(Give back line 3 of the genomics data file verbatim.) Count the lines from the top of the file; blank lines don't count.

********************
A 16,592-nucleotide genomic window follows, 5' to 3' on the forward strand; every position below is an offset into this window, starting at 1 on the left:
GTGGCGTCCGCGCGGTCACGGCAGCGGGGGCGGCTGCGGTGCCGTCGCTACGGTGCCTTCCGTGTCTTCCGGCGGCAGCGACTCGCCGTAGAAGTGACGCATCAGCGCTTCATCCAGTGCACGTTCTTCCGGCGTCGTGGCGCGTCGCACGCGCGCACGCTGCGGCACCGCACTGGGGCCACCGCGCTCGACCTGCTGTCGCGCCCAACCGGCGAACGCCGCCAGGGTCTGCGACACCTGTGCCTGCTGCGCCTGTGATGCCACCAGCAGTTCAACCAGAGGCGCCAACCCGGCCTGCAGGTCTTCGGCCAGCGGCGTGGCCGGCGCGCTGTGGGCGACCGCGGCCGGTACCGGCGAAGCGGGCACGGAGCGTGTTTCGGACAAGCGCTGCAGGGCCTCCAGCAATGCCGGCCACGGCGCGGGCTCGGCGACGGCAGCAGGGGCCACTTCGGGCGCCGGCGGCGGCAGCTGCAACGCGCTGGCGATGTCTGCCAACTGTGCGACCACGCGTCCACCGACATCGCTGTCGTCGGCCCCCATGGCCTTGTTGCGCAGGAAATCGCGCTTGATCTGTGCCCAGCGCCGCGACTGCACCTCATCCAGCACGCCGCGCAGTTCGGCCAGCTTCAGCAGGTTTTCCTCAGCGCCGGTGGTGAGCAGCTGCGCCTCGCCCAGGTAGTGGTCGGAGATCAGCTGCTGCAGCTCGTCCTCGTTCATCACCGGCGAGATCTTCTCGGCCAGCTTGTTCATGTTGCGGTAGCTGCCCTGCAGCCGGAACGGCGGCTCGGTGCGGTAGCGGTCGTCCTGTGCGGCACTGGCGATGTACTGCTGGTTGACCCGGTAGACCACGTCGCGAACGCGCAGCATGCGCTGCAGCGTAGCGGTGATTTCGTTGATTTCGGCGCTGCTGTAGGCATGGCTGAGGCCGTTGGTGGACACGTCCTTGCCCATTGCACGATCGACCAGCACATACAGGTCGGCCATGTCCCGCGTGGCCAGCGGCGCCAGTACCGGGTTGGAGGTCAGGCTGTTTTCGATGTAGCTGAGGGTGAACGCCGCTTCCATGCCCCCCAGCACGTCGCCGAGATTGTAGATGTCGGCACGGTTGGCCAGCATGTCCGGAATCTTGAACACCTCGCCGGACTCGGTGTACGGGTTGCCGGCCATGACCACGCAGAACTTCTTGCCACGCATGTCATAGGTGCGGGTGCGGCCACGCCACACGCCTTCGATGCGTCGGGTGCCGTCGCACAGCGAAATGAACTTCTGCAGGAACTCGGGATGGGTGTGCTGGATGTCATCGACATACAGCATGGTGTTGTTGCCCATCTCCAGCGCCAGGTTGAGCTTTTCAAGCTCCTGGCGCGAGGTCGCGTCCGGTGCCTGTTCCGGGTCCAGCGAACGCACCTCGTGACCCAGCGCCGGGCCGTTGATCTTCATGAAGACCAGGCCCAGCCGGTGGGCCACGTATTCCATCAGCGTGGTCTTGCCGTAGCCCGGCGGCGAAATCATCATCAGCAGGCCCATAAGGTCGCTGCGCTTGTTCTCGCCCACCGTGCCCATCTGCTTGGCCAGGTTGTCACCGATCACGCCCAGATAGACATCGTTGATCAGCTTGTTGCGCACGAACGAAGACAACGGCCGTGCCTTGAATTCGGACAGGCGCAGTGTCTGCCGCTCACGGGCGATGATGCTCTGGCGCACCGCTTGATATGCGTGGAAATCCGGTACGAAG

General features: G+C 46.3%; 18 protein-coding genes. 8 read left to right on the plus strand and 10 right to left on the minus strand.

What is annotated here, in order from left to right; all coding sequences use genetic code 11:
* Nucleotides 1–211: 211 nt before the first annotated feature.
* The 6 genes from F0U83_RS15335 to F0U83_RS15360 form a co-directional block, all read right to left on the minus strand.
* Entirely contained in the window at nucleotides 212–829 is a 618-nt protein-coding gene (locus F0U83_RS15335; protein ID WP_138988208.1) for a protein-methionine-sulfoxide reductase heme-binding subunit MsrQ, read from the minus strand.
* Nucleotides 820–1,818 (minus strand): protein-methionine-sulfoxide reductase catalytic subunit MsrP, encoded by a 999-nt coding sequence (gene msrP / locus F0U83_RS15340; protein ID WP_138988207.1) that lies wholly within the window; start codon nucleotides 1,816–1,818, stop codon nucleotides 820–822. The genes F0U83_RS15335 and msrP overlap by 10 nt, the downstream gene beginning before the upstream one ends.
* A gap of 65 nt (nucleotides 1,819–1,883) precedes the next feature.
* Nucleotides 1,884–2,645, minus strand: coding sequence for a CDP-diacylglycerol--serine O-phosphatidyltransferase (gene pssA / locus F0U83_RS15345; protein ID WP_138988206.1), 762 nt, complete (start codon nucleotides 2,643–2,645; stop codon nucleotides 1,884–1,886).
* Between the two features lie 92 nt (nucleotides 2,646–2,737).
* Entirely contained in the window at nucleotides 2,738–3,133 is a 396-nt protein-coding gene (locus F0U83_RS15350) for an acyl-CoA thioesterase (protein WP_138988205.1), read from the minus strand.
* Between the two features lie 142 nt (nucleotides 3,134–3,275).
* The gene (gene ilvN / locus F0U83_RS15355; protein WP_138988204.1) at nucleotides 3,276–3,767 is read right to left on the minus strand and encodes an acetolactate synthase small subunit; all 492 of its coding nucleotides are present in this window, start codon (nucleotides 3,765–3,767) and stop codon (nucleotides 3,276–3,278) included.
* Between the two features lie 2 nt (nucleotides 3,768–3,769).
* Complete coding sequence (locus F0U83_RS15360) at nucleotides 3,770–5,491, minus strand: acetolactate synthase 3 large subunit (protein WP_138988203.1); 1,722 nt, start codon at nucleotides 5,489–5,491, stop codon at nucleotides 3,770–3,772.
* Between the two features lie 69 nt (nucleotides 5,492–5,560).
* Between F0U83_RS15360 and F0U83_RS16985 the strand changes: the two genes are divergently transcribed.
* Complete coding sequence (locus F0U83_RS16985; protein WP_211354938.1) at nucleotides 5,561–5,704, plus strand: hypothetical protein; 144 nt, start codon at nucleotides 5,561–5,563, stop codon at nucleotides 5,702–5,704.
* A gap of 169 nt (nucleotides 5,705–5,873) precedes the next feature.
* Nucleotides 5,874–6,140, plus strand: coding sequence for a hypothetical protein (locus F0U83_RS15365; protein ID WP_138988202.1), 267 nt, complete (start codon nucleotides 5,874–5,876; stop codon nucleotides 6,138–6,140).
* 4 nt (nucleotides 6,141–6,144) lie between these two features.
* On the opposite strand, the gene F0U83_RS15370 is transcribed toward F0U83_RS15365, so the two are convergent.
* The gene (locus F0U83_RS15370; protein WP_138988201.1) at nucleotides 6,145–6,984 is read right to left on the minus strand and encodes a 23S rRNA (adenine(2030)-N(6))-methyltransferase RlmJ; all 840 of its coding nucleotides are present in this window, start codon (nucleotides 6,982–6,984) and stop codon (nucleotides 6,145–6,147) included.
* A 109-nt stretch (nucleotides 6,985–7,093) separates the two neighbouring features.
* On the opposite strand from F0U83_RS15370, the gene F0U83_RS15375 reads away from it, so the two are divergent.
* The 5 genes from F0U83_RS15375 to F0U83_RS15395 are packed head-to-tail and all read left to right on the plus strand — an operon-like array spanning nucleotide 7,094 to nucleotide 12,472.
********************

General features: G+C 46.3%; 18 protein-coding genes. 8 read left to right on the plus strand and 10 right to left on the minus strand.